In [85]: sarr += 1  # not possible in scipy.sparse

In [86]: sarr
Out[86]: <COO: shape=(3, 4, 2), dtype=float64, nnz=4, fill_value=1.0>  # fill_value updates!

In [87]: sarr.todense()
Out[87]:
array([[[1.        , 1.        ],
[1.        , 1.        ],
[1.        , 1.        ],
[1.        , 1.        ]],

[[1.        , 1.        ],
[1.86024163, 1.        ],
[1.37233162, 1.1114997 ],
[1.        , 1.        ]],

[[1.        , 1.        ],
[1.        , 1.16850612],
[1.        , 1.        ],
[1.        , 1.        ]]])
``````

In SciPy, logical operators are not directly implemented, but AND (`&`) and OR (`|`) can be emulated by constraining the `dtype` to `bool`:

``````In [88]: class LogicalSparse(sparse.coo_matrix):  # scipy COO
...:    def __init__(self, *args, **kwargs):
...:        super().__init__(*args, dtype=bool, **kwargs)  # leverage existing base class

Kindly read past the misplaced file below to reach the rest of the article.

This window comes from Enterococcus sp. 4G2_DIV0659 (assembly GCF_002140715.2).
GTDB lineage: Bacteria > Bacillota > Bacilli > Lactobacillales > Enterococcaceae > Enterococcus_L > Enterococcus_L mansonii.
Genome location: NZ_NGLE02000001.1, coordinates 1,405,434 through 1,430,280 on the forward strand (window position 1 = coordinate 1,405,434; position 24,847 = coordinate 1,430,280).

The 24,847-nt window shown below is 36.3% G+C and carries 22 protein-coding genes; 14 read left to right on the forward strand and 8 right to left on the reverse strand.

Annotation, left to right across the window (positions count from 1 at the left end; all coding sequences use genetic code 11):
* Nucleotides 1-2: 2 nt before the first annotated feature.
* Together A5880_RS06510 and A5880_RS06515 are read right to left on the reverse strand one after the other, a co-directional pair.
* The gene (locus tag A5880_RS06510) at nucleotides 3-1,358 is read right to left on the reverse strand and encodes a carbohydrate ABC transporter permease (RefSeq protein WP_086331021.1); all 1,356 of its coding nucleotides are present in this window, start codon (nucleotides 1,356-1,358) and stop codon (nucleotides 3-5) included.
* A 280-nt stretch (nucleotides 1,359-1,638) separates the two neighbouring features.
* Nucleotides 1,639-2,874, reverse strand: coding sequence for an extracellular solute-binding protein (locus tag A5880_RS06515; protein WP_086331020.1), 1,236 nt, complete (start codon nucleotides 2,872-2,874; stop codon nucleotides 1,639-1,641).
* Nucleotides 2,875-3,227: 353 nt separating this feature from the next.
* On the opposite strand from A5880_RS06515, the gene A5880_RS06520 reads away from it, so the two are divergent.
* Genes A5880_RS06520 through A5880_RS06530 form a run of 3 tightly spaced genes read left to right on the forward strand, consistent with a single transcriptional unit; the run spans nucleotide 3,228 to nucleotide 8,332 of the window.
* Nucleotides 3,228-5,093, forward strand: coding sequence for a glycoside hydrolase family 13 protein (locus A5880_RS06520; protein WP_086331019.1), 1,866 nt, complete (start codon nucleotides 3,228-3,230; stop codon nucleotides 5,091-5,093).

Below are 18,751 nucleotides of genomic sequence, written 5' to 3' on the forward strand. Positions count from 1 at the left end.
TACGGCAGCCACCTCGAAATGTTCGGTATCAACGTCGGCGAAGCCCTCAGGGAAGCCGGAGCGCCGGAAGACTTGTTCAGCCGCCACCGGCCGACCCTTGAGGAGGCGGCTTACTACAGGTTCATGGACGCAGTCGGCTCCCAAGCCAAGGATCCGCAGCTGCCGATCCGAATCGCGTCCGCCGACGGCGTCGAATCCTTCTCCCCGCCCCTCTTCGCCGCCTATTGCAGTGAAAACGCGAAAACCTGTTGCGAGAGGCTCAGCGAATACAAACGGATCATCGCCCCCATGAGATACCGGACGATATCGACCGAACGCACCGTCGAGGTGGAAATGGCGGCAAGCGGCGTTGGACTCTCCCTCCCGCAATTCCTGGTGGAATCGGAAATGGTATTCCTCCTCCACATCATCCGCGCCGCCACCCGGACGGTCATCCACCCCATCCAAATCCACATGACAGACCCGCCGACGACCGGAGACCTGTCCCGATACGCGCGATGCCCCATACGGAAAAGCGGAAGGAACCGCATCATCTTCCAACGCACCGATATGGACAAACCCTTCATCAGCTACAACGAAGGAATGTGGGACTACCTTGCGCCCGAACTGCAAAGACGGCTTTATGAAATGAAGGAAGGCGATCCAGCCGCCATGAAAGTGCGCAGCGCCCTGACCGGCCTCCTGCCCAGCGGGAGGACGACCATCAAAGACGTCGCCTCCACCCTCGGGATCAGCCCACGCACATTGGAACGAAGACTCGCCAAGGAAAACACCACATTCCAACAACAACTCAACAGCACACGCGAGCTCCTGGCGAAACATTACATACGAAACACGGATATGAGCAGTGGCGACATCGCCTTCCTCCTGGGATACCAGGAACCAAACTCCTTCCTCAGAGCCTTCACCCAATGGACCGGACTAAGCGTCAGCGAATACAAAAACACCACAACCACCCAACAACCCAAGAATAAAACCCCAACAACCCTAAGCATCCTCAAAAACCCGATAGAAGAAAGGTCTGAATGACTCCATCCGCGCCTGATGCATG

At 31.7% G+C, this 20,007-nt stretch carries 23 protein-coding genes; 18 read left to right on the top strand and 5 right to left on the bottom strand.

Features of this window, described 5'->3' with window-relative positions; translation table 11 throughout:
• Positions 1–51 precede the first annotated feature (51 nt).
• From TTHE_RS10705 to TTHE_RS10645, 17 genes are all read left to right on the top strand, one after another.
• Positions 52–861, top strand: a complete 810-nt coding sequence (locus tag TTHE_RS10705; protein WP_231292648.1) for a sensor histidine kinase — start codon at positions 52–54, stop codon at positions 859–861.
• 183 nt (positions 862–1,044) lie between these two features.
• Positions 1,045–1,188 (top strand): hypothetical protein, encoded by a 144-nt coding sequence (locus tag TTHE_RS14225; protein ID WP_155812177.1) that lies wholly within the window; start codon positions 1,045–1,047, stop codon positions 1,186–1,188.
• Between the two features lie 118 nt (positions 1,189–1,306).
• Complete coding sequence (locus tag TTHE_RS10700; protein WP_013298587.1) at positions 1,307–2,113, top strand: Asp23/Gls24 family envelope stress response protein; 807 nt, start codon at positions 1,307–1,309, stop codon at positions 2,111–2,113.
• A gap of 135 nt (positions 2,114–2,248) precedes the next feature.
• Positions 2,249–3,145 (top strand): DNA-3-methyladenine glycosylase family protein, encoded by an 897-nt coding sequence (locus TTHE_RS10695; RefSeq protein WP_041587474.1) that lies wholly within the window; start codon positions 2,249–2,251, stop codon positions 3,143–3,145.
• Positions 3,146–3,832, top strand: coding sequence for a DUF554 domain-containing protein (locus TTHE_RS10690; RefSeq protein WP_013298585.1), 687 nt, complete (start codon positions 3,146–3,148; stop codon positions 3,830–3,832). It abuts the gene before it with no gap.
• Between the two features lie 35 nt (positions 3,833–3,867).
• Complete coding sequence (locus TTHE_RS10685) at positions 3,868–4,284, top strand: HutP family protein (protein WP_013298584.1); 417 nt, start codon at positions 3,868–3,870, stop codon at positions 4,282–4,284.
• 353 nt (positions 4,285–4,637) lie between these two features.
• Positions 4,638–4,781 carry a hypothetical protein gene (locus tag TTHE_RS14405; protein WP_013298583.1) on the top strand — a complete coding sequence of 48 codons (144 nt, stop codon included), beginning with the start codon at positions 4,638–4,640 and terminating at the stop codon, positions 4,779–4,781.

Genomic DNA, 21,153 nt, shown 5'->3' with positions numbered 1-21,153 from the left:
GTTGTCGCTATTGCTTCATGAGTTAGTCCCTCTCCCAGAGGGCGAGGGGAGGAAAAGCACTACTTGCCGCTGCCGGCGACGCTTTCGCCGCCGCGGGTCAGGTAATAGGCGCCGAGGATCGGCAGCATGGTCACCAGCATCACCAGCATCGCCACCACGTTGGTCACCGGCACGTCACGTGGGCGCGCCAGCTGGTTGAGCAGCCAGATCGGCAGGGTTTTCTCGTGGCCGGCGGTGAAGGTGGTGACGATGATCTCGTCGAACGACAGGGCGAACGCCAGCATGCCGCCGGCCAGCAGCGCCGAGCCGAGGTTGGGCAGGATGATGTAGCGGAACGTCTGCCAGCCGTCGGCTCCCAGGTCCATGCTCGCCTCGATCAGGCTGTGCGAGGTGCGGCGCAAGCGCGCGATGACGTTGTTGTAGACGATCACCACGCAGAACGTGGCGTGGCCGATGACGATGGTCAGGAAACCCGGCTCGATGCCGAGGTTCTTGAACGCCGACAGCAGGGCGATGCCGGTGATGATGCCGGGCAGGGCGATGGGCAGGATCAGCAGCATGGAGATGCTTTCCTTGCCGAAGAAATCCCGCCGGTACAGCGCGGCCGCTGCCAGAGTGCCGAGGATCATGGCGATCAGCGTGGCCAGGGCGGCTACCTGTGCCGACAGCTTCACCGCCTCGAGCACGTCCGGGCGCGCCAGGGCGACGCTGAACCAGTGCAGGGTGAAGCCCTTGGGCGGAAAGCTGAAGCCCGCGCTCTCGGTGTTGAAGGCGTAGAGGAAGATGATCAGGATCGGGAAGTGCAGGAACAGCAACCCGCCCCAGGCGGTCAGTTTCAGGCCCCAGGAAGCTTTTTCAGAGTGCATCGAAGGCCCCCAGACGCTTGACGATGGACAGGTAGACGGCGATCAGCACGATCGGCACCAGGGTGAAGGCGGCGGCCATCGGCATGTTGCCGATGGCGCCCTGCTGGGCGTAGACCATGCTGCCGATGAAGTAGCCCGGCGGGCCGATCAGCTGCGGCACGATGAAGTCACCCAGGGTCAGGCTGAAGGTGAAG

...:
...:    def __and__(self, other):  # self & other
...:        return self.multiply(other)
...:
...:    def __or__(self, other):  # self | other
...:        return self + other
``````

Unfortunately NOT (`~`) is impossible since it would make a sparse matrix into a dense one (theoretically `self - 1`). Until now, that is. As seen earlier, `sparse` will dynamically update the fill value to accommodate current states.

``````In [89]: mask = sp.eye(100, dtype=bool)

Out[90]: <COO: shape=(100, 100), dtype=bool, nnz=100, fill_value=False>

Out[91]: <COO: shape=(100, 100), dtype=bool, nnz=100, fill_value=True>
``````

## Final Thoughts